10

Do not pack the suit! why spend time ironing/pressing the suit at the hotel/accommodation while you can carry them as they are with you? Put them in a travel suit bag, something like this: Once in the plane, ask a cabin crew member to hang it for you, in every plane there is a coat compartment and they will be happy to do that for you. This is what I ...


9

As Willeke notes, the specific rules may vary between pools (and possibly regions), but in my experience, anything that clearly looks like swimwear, as opposed to underwear (or, worse yet, streetwear) will likely be acceptable. If in doubt, just go to your local pool and ask. I'm sure the staff can explain what they consider acceptable swim attire. Or, ...


9

Preface: I'm not a designer or a clotheshorse so these descriptions may be a bit rough Abaya just means "cloak"; there are many kinds of abaya, just like there are many kinds of jackets/coats. Just like most other things, the interpretation of the abaya varies differently from one region to the next. For example in the UAE abayas have large flowing sleeves ...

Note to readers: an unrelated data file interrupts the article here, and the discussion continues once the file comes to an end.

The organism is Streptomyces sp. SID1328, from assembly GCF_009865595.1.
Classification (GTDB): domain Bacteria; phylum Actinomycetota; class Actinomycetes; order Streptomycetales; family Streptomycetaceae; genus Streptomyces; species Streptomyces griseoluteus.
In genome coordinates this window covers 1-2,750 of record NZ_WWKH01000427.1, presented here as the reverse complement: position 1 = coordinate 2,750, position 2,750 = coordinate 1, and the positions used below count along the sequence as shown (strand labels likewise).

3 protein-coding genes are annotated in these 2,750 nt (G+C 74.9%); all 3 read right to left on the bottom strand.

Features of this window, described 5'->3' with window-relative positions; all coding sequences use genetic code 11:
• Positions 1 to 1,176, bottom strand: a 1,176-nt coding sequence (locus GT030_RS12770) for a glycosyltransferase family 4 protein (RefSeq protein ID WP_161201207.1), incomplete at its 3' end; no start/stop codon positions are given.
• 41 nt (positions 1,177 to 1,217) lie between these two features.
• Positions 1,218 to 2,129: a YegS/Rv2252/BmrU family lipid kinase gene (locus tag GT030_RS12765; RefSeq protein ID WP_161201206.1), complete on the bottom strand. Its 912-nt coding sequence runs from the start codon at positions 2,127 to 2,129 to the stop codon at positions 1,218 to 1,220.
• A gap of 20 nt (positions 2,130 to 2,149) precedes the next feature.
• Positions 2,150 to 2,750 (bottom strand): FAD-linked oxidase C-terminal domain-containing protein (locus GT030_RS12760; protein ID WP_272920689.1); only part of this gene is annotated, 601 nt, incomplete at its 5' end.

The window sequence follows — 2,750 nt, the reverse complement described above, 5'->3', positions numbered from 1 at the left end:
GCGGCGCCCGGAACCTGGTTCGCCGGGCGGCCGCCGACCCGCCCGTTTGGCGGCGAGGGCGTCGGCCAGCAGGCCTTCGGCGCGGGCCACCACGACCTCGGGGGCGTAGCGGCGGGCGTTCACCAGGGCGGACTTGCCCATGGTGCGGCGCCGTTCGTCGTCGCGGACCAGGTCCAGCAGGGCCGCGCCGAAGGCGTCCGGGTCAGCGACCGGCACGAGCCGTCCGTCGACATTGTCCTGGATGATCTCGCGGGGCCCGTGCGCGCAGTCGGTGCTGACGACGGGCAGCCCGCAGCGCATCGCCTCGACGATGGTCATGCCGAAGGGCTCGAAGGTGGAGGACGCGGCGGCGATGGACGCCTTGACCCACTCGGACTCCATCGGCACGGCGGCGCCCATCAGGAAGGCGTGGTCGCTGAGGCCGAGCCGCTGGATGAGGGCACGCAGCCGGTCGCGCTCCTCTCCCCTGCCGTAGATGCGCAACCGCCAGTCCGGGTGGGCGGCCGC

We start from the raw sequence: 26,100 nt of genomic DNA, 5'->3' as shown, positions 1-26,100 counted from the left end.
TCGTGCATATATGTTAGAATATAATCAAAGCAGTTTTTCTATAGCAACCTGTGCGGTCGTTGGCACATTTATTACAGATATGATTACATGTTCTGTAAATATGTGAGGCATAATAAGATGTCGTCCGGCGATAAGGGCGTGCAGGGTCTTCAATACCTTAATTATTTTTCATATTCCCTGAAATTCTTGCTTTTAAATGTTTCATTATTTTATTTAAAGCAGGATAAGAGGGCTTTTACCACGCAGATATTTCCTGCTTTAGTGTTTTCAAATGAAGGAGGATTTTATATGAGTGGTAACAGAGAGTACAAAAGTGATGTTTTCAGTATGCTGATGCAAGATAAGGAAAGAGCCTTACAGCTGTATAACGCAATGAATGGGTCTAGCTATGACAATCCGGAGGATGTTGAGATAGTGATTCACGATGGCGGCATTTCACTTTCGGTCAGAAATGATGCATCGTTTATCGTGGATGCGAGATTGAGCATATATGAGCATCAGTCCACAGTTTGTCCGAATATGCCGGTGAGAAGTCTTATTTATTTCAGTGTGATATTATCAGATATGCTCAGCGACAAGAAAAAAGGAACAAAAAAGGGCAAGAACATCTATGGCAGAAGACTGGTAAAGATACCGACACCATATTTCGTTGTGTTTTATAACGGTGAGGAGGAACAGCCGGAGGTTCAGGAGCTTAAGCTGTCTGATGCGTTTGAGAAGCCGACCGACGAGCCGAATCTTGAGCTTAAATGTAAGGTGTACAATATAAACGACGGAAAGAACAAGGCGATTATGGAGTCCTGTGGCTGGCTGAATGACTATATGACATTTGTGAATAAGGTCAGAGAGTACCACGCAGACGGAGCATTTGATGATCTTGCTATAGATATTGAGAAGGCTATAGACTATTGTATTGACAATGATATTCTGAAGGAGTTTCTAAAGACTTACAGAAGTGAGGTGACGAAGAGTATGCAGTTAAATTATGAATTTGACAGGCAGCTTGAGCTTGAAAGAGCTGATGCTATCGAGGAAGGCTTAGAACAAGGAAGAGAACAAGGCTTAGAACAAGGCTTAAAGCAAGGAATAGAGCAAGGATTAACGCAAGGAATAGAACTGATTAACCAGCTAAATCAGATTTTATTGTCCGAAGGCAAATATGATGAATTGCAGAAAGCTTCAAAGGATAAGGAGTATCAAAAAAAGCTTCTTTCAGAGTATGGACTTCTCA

8

From the Department of Agriculture - Arriving in Australia page, there's a section for "Other items" that states: used sporting and camping equipment including tents, footwear, hiking boots, golf equipment and bicycles (need to be checked to ensure they are clean and free from soil contamination) It should be sufficient to clean your shoes ...


7

Here in London, loose-fitting swimming shorts - what the article you linked to calls 'trunks' or 'boardshorts' - are the norm for adult males. Be aware that in British English - or here in London at least - 'swimming trunks' or 'trunks' means the item of clothing that the article you linked to calls 'swim briefs' or 'speedos' - i.e. budgie smugglers. A ...